Tuesday, December 27, 2005
I'm on a plane to the Gulf Coast of Florida (Boca Grande on Gasparilla Island) for the New Year holiday with my in-laws so expect posting to be spotty over the next week. Not a huge fan of Florida...but I'll take what I can get these days and, to me, the Gulf Coast beats the anaseptic oddity of the Atlantic/Ft Lauderdale corridor. I was visiting Gasparilla a year or so ago on a similar vacation and Jimmy B himself (sister owns a house there) was reported to have been on island for a few days. I took that as positive. Unfortunately, the island is also a favorite post-Christmas fishing haunt of Bush Sr. I guess things balance out.
Anyway, discovered a very well put together sailing portal today on a random Google foray - a trulywell done sailing news site is a rarity. Allow a humble observation, quite a few national flags to click on but those Aussies always have a lot going on...
Posted by Zephyr (Sail) at 9:17 PM
Monday, December 26, 2005
Very busy on Boxing Day. Local to Maryland (I'm on the eastern shore of the Chesapeake Bay for the Christmas holiday) is the recent announce that a new Sailing Hall of Fame will be established in Annapolis. We owe it all to Jobson, if he doesn't say so himself...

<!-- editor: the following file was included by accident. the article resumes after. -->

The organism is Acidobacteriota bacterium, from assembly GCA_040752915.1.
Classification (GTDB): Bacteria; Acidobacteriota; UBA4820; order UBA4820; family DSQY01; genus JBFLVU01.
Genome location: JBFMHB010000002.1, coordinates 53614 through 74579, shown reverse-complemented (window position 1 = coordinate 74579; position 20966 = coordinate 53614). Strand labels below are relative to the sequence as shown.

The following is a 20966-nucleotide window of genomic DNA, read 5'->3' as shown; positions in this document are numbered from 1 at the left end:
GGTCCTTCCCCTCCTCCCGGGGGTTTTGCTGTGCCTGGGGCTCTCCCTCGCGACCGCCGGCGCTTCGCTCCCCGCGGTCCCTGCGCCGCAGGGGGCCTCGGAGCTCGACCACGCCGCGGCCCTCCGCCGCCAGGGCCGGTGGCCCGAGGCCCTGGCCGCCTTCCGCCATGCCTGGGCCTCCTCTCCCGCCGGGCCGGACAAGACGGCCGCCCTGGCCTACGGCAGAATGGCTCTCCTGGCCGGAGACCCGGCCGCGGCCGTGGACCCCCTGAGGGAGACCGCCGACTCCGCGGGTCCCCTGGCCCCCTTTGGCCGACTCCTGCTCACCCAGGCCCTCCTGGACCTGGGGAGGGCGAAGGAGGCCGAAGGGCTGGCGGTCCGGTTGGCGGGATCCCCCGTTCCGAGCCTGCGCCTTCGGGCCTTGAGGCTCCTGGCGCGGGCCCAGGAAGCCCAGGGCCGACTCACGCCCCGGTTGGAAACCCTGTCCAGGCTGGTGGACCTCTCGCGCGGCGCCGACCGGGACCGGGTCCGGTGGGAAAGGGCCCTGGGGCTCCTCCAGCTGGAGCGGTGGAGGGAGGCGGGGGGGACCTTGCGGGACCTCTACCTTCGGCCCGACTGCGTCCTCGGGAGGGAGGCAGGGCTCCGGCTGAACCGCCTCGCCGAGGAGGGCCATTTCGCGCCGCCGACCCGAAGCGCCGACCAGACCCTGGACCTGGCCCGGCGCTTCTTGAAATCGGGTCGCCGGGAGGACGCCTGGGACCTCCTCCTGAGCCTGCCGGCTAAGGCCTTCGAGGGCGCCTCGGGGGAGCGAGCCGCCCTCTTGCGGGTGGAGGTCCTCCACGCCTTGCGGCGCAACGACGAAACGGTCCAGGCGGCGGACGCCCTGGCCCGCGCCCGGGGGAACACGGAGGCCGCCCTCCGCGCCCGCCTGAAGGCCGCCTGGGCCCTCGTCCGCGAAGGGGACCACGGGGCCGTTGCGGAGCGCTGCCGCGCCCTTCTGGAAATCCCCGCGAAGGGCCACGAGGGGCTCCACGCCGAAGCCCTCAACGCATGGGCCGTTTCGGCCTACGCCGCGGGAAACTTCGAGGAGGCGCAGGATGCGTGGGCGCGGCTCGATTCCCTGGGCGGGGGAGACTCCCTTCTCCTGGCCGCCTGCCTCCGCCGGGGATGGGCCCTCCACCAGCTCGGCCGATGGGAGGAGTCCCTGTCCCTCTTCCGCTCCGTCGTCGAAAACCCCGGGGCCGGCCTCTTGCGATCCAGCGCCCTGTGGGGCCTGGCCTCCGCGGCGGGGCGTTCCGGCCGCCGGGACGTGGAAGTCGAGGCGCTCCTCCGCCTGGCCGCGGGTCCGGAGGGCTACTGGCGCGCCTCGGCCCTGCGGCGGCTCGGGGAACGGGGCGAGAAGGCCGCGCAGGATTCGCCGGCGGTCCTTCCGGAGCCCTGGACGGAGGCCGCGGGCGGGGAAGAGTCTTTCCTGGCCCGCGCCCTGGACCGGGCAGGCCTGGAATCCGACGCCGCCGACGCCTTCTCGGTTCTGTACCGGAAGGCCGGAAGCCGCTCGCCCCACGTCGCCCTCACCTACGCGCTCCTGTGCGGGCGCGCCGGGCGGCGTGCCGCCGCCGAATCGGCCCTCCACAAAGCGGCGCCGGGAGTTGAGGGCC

Posted by Zephyr (Sail) at 9:40 PM
Friday, December 23, 2005
Here's a jump to a great story about liveaboards in
Posted by Zephyr (Sail) at 10:48 AM
Thursday, December 22, 2005
Wednesday, December 21, 2005
If you need a gift for that sailor in your life then I want to suggest a few, key blog resources to help you with your task. We're driving to the Eastern Shore of Maryland today for the Christmas holiday - which means I'll have the chance to do some last minute shopping in Annapolis...prime territory for sailing gifts. A favorite is the ball cap that reads "Annapolis - a drinking town with a sailing problem." But if you do your shopping, or at least researching, online then check out any one of the following...Navagear or Panbo's Electronics Blog and slightly less helpful but worth a click BoatersBasement.com